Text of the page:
Among the many legal changes that were incorporated into the Housing Stability and Tenant Protection Act (HSTPA) of 2019, are a series of new rules affecting the collection of security deposits and advance rent payments made by residential tenants. The new rules do not apply to commercial tenancies.
What has changed?
Perhaps the most significant change is landlords are now prohibited from collecting more than one month of security or taking any advance rent payment. As a result, landlords are no longer able to demand payment of the final month’s rent at the time of lease signing as has been a common practice for many. While the rent stabilization law already prohibited the collection of more than one month of security, the new rules also apply to apartments that are not rent-stabilized.
Landlords who violated these rules previously were often not penalized. Now, however, the law specifically includes a provision allowing courts to award punitive damages of up to twice the actual deposit amount. Landlords who collect more than a single month’s rent for security are now taking a much bigger risk in doing so.
Another important provision contained in the new law is that the security must be returned to the tenant within 14 days after the tenant vacates. If any portion of the security is to be kept by the landlord, written notice must be sent to the tenant detailing the reasons why it is not being returned. Acceptable reasons include the existence of rent arrears owed, damages to the apartment, unpaid utility charges, and the cost of moving or storing the tenant’s belongings. Late fees, attorney fees, or other “additional rent” charges may not be deducted from the security. If a landlord fails to send the letter, he or she will be required to return the full security and will be barred from making any claim that they have a right to apply the security to unpaid rent charges or for damages to the apartment. In a nutshell, failing to send the notice will result in the loss of your rights.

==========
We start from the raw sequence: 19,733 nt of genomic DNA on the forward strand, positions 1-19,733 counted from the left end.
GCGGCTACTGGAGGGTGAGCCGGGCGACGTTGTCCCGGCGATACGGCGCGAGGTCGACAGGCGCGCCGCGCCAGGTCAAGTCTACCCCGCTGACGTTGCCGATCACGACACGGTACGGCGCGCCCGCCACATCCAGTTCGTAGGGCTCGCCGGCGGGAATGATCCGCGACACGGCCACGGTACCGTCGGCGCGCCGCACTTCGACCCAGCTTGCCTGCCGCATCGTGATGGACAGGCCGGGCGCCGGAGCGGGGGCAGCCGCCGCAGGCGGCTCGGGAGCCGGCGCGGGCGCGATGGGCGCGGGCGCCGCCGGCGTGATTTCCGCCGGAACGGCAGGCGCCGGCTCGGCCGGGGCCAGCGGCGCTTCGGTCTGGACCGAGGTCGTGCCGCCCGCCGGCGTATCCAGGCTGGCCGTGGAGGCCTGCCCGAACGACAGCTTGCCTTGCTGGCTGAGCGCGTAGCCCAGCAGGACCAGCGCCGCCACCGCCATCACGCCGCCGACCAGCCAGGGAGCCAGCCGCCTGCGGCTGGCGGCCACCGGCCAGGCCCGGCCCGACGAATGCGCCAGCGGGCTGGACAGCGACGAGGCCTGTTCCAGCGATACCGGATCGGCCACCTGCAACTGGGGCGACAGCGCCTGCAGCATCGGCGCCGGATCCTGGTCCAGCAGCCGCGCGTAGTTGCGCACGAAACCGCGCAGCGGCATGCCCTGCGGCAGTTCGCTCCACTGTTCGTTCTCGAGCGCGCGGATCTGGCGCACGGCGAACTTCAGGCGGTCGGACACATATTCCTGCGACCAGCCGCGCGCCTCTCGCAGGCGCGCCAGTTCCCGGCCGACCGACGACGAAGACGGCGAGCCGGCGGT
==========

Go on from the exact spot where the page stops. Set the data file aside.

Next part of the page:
What about potential damages or defects?
In addition, the law now requires landlords to offer tenants an opportunity to walk through the apartment with the landlord to make note of any problematic conditions before the lease start date. It also requires that landlords make a written agreement with new tenants noting any defects or damages. Failure to make such an agreement will likely be interpreted against the landlord in the event a subsequent dispute about the initial apartment conditions arises after the tenant vacates.
Finally, upon receipt of a notice regarding the tenant’s intent to vacate, an owner must perform another inspection at least 1 week prior, but no more than 2 weeks prior, to the vacate date. After the inspection, the tenant must be given written notice of any repairs or cleaning items that may form the basis of a security deposit reduction. This provision is intended to give tenants an opportunity to cure any problems at their own expense. Again, an owner’s failure to provide this notice will likely be interpreted against the landlord in the event a subsequent dispute arises.
Be proactive and prepare.
Knowing these new rules and having a set of forms and procedures in place to deal with them effectively is necessary for owners who wish to avoid the pitfalls and penalties imposed by the new laws. Owners must be proactive and prepare for the potential security dispute from the moment the tenant signs a lease and should consult with their attorney if there is any uncertainty about how to best protect their rights.